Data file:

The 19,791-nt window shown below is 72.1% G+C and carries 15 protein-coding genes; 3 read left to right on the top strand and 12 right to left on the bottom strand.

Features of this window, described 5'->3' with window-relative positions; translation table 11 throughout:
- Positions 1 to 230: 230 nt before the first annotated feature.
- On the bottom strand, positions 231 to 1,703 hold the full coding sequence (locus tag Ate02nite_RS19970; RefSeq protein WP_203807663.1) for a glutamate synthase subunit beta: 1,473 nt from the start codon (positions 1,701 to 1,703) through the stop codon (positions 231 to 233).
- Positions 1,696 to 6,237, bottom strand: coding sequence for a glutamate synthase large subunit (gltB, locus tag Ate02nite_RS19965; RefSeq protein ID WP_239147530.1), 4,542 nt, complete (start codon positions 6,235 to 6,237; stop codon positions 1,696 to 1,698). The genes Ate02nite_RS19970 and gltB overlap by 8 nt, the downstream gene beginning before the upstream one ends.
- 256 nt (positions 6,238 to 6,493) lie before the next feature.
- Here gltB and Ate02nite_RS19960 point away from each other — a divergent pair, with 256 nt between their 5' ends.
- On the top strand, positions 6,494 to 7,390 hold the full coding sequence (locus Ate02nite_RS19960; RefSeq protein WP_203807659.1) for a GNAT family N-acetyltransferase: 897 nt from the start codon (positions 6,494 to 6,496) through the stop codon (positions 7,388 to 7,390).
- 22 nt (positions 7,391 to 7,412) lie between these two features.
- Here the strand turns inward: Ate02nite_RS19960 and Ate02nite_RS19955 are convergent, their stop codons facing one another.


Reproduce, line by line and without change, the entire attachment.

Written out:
The 19,791-nt window shown below is 72.1% G+C and carries 15 protein-coding genes; 3 read left to right on the top strand and 12 right to left on the bottom strand.

Features of this window, described 5'->3' with window-relative positions; translation table 11 throughout:
- Positions 1 to 230: 230 nt before the first annotated feature.
- On the bottom strand, positions 231 to 1,703 hold the full coding sequence (locus tag Ate02nite_RS19970; RefSeq protein WP_203807663.1) for a glutamate synthase subunit beta: 1,473 nt from the start codon (positions 1,701 to 1,703) through the stop codon (positions 231 to 233).
- Positions 1,696 to 6,237, bottom strand: coding sequence for a glutamate synthase large subunit (gltB, locus tag Ate02nite_RS19965; RefSeq protein ID WP_239147530.1), 4,542 nt, complete (start codon positions 6,235 to 6,237; stop codon positions 1,696 to 1,698). The genes Ate02nite_RS19970 and gltB overlap by 8 nt, the downstream gene beginning before the upstream one ends.
- 256 nt (positions 6,238 to 6,493) lie before the next feature.
- Here gltB and Ate02nite_RS19960 point away from each other — a divergent pair, with 256 nt between their 5' ends.
- On the top strand, positions 6,494 to 7,390 hold the full coding sequence (locus Ate02nite_RS19960; RefSeq protein WP_203807659.1) for a GNAT family N-acetyltransferase: 897 nt from the start codon (positions 6,494 to 6,496) through the stop codon (positions 7,388 to 7,390).
- 22 nt (positions 7,391 to 7,412) lie between these two features.
- Here the strand turns inward: Ate02nite_RS19960 and Ate02nite_RS19955 are convergent, their stop codons facing one another.